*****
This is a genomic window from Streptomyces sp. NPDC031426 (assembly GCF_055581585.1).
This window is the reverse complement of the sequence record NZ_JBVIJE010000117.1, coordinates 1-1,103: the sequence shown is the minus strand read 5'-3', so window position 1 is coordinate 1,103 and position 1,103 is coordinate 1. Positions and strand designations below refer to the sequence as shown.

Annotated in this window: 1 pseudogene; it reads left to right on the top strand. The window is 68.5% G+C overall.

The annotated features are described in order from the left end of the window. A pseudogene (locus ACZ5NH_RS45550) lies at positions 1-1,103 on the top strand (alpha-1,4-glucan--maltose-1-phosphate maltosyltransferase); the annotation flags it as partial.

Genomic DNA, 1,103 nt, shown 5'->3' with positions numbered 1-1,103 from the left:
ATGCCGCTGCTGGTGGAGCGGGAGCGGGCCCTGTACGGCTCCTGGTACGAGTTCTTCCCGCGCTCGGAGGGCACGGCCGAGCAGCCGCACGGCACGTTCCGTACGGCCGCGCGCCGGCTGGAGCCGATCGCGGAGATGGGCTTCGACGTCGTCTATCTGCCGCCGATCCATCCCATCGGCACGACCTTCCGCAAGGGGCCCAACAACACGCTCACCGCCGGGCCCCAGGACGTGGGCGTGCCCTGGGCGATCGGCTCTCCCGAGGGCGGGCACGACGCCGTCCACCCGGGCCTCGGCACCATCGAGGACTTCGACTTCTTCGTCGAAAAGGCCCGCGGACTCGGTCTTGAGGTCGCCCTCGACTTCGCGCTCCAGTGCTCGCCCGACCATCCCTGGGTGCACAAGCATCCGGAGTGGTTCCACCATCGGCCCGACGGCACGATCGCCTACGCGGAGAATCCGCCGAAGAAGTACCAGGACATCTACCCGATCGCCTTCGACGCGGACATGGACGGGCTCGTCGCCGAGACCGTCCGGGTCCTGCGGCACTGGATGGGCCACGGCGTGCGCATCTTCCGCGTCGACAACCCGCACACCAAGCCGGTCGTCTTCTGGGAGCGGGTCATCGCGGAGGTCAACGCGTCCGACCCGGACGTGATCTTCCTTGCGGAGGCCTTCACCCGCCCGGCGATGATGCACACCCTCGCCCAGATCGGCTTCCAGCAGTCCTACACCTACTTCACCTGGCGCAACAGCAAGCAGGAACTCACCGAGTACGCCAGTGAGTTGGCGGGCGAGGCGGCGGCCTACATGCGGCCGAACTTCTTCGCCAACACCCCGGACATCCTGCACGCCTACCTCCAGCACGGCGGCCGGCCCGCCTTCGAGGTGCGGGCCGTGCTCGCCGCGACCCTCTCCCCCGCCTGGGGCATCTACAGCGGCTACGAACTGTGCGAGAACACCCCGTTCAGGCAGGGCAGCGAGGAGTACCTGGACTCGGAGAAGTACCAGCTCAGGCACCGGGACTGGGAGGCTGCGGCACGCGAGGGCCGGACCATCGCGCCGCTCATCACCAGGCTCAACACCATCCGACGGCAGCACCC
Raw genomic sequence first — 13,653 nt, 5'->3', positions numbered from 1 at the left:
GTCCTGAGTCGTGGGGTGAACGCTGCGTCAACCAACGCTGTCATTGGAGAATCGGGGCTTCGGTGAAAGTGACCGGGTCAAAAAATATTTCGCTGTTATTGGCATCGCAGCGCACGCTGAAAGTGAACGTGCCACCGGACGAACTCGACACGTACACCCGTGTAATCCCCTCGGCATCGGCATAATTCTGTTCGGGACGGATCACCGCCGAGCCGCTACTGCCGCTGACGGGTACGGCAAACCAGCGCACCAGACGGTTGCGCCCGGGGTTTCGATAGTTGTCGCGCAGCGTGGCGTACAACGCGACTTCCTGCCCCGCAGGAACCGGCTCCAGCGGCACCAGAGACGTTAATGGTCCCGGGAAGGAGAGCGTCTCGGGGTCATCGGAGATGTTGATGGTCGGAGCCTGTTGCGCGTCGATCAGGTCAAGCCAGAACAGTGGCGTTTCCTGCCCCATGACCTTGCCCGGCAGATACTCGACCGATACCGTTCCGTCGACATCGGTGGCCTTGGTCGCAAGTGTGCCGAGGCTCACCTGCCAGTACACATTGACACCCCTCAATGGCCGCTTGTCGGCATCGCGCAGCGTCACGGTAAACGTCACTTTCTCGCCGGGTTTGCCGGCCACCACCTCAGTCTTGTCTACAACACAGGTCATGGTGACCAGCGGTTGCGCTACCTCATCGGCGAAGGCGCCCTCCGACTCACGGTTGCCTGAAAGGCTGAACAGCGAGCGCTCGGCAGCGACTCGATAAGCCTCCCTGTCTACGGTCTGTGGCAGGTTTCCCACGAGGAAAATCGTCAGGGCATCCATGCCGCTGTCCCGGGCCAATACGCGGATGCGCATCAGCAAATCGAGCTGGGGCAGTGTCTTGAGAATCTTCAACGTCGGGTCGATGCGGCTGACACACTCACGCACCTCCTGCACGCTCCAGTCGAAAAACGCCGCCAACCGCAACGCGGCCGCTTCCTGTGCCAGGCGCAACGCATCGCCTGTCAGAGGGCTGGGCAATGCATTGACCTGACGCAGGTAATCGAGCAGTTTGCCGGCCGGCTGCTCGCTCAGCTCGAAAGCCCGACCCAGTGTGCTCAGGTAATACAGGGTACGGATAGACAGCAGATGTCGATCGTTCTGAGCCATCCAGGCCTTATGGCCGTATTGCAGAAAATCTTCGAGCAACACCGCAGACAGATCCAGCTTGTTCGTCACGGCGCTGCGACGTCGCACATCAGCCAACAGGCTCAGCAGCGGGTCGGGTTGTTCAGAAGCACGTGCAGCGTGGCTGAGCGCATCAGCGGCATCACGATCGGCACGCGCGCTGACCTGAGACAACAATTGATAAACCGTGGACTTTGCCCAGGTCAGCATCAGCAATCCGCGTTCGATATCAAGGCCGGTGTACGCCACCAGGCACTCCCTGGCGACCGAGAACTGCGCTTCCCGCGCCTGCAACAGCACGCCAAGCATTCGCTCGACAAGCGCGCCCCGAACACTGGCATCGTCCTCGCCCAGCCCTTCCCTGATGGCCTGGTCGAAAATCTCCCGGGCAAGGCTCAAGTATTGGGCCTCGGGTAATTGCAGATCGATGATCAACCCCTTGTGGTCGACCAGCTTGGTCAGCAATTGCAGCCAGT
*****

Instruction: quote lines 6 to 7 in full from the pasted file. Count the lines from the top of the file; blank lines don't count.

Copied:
ATGCCGCTGCTGGTGGAGCGGGAGCGGGCCCTGTACGGCTCCTGGTACGAGTTCTTCCCGCGCTCGGAGGGCACGGCCGAGCAGCCGCACGGCACGTTCCGTACGGCCGCGCGCCGGCTGGAGCCGATCGCGGAGATGGGCTTCGACGTCGTCTATCTGCCGCCGATCCATCCCATCGGCACGACCTTCCGCAAGGGGCCCAACAACACGCTCACCGCCGGGCCCCAGGACGTGGGCGTGCCCTGGGCGATCGGCTCTCCCGAGGGCGGGCACGACGCCGTCCACCCGGGCCTCGGCACCATCGAGGACTTCGACTTCTTCGTCGAAAAGGCCCGCGGACTCGGTCTTGAGGTCGCCCTCGACTTCGCGCTCCAGTGCTCGCCCGACCATCCCTGGGTGCACAAGCATCCGGAGTGGTTCCACCATCGGCCCGACGGCACGATCGCCTACGCGGAGAATCCGCCGAAGAAGTACCAGGACATCTACCCGATCGCCTTCGACGCGGACATGGACGGGCTCGTCGCCGAGACCGTCCGGGTCCTGCGGCACTGGATGGGCCACGGCGTGCGCATCTTCCGCGTCGACAACCCGCACACCAAGCCGGTCGTCTTCTGGGAGCGGGTCATCGCGGAGGTCAACGCGTCCGACCCGGACGTGATCTTCCTTGCGGAGGCCTTCACCCGCCCGGCGATGATGCACACCCTCGCCCAGATCGGCTTCCAGCAGTCCTACACCTACTTCACCTGGCGCAACAGCAAGCAGGAACTCACCGAGTACGCCAGTGAGTTGGCGGGCGAGGCGGCGGCCTACATGCGGCCGAACTTCTTCGCCAACACCCCGGACATCCTGCACGCCTACCTCCAGCACGGCGGCCGGCCCGCCTTCGAGGTGCGGGCCGTGCTCGCCGCGACCCTCTCCCCCGCCTGGGGCATCTACAGCGGCTACGAACTGTGCGAGAACACCCCGTTCAGGCAGGGCAGCGAGGAGTACCTGGACTCGGAGAAGTACCAGCTCAGGCACCGGGACTGGGAGGCTGCGGCACGCGAGGGCCGGACCATCGCGCCGCTCATCACCAGGCTCAACACCATCCGACGGCAGCACCC
Raw genomic sequence first — 13,653 nt, 5'->3', positions numbered from 1 at the left: